Wolff & Samson vaulted to the top of New Jersey's bond counsel rankings in the first half of 2013, due to its handling of a $1.4 billion New Jersey Turnpike Authority revenue bond issue.
The March sale represented nearly half of the total debt — $2.856.5 billion — that the West Orange firm handled for its clients in the first six months of the year.
It had 30.6 percent of the market share and handled a total of 12 issues among 22 firms ranked, based on statistics provided by Thomson Reuters Corp.
The firms handled 165 issues from January through the end of June, worth a total of $9.333.7 billion. Wolff & Samson led the pack for the same period last year.
Newark's McCarter & English came in second, handling nine issues worth $2.357.8 billion. That represents 25.5 percent of the market share.
The bulk of its work came from January's $2.253 billion refunding of existing debt by the New Jersey Economic Development Authority. Most of that debt came from financing for school construction projects.
"That was a very large project for us," says Barbara Kroncke-Moore, the head of McCarter's public finance department. "During the first part of the year, the market was good for refinancing" because of low interest rates, she says. "The market presented a good opportunity for refinancing."
Kroncke-Moore, who is based in the firm's Boston office, says interest rates have been increasing in the last couple of months, and believes that there will be a gradual shift away from refinancing to issuing bonds for infrastructure projects.
McCarter was in the fifth spot at the midpoint of 2012.
Red Bank's Gluck Walrath finished third, handling nine issues worth $1.021 billion, or 10.9 percent of the market share. The firm was in ninth place at this time last year. Gluck Walrath was followed by the Newark office of Hawkins Delafield & Wood, which handled seven issues worth $870.5 million, representing 9.3 percent of the market. The firm was in third place after the first six months of 2012.
Newark's McManimon, Scotland & Baumann, which finished fifth, handled the most issues, 45, out of the firms ranked, worth a total of $618.7 million. That represents 6.6 percent of the market.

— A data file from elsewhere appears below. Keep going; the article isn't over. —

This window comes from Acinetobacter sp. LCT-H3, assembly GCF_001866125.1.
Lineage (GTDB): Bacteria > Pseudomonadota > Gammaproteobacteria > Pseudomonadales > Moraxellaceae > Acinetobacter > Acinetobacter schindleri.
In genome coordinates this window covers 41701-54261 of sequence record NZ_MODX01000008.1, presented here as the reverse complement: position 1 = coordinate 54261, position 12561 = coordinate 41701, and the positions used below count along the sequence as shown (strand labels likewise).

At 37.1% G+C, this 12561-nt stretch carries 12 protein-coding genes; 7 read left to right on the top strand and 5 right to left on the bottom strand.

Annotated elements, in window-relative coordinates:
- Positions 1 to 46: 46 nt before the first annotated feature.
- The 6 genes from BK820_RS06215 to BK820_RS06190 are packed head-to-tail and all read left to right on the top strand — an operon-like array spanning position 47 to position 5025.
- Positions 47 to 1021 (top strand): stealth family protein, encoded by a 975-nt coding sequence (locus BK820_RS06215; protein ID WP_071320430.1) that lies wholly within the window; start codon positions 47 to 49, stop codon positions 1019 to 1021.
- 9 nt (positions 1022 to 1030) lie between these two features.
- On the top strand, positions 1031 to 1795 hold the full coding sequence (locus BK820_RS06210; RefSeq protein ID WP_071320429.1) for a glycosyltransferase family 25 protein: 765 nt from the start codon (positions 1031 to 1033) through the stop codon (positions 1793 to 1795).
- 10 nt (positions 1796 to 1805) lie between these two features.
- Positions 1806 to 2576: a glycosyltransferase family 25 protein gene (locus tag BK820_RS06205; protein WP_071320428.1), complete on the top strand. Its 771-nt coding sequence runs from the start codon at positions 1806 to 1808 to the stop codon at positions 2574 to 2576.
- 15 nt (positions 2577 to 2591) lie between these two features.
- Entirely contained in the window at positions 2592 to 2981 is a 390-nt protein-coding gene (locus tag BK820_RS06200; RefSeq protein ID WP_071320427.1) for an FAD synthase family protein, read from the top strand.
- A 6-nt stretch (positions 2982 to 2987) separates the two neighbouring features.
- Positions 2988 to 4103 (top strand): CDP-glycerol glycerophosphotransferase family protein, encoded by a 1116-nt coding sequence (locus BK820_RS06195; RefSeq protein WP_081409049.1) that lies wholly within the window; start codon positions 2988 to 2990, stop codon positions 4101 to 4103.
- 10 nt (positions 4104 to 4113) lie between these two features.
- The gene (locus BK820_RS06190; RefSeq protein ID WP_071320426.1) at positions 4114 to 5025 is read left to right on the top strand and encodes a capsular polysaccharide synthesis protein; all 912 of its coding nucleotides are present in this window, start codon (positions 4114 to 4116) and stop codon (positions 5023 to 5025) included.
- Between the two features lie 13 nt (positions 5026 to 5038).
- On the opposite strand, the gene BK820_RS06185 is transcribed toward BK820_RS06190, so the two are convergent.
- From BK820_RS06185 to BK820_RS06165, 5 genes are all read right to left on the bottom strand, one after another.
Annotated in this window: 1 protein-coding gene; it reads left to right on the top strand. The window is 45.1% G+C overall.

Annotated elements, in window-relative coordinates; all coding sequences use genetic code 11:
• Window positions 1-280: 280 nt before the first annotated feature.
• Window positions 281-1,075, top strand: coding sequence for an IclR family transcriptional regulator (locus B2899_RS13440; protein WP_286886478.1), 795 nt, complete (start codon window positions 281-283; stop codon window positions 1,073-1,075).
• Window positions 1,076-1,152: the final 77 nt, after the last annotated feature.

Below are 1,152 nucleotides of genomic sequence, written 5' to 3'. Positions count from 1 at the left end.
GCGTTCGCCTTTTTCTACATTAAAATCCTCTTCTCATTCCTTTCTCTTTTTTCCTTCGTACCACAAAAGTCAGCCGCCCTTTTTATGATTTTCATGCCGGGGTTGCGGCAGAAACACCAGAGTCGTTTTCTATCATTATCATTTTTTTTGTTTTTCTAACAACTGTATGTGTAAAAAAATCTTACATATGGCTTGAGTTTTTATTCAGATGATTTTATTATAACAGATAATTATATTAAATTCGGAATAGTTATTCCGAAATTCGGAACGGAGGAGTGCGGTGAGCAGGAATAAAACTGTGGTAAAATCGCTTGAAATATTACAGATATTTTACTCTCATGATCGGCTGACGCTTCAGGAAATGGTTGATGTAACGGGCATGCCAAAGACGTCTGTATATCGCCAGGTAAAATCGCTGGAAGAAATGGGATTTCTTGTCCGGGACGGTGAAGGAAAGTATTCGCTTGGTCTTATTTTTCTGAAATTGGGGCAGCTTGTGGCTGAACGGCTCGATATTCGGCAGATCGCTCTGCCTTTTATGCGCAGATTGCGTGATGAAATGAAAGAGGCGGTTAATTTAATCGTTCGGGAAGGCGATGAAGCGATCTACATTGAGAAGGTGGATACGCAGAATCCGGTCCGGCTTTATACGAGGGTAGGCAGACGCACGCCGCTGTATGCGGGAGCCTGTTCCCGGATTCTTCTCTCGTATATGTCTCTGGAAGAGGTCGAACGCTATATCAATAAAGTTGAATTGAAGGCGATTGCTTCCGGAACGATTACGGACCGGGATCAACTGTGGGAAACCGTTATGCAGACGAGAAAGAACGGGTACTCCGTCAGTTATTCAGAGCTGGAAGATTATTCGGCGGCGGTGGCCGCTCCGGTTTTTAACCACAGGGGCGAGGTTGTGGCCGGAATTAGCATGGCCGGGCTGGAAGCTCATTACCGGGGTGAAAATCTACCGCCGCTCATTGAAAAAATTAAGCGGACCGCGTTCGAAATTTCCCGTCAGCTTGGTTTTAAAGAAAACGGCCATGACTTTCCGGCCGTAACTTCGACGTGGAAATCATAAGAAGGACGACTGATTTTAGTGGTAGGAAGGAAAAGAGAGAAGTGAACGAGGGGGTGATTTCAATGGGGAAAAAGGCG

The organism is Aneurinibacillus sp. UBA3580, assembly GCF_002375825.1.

"That is the nature of our practice," says Edward McManimon III of the firm. "We represent a lot of local governments and our practice is up and down the state. We handle three to four times the number of issues than anyone else."
Like Kroncke-Moore, McManimon says the bulk of the work performed by the firm in the first half of the year involved refinancing of existing debt.
"Until about two months ago, interest rates were as low as I've seen them in 40 years, at 2 percent or less," he says.
McManimon notes that there continue to be infrastructure projects that have to be funded at the local level.
"Municipal governments are always building roads, sidewalks and sewers, and upgrading their computer systems," he says.
McManimon, Scotland was bound counsel for the Lenape Regional High School District's $40.8 million refunding school bonds, the city of Trenton's $33.6 million general obligation refunding bonds and Hopewell Township's $28.5 million bond anticipation notes.
McManimon, Scotland was in second place in last year's midyear poll.
Obermayer Rebmann Maxwell & Hippel ranked sixth, handling eight issues worth $391.1 million, a 6.6 percent market share. The firm, which has a Cherry Hill office, advised a series of seven bonds issued in March by the New Jersey Housing and Mortgage Finance Agency worth a total of $384.7 million.
Anastasius Efstratiades, who co-chairs the firm's business and finance department, told the Law Journal in April that the HMFA's catalyst was a new program using conduit bonds, issued by government entities but backed by banks or other financial institutions.
There's no exposure by the state agency, and the program attracts developers, Efstratiades said at the time. "Generally in the economy, the one area that there's activity is the multifamily real estate market … because there is some need for that," he said.
Obermayer Rebmann was not in the top 10 as of mid-2012.
Woodbridge's Wilentz, Goldman & Spitzer finished seventh in the rankings, handling 18 issues worth $297.7 million, or 3.2 percent of the market. Wilentz, Goldman was followed by Marlton's Parker McCay, which handled two issues worth $255.3 million, or 2.7 percent of the market. In the middle of last year, the firm was in the same position as now, as was Parker McCay.
The top 10 rankings were rounded out by Parsipanny's Inglesino, Pearlman, Wyciskala & Taylor and Teaneck's DeCotiis FitzPatrick & Cole.
Inglesino, Pearlman handled two issues worth $208.2 million, or 2.2 percent of the market, while DeCotiis, FitzPatrick handled seven shares worth $97.5 million, or 1 percent of the market.
Neither firm was in the top 10 in the midyear rankings last year.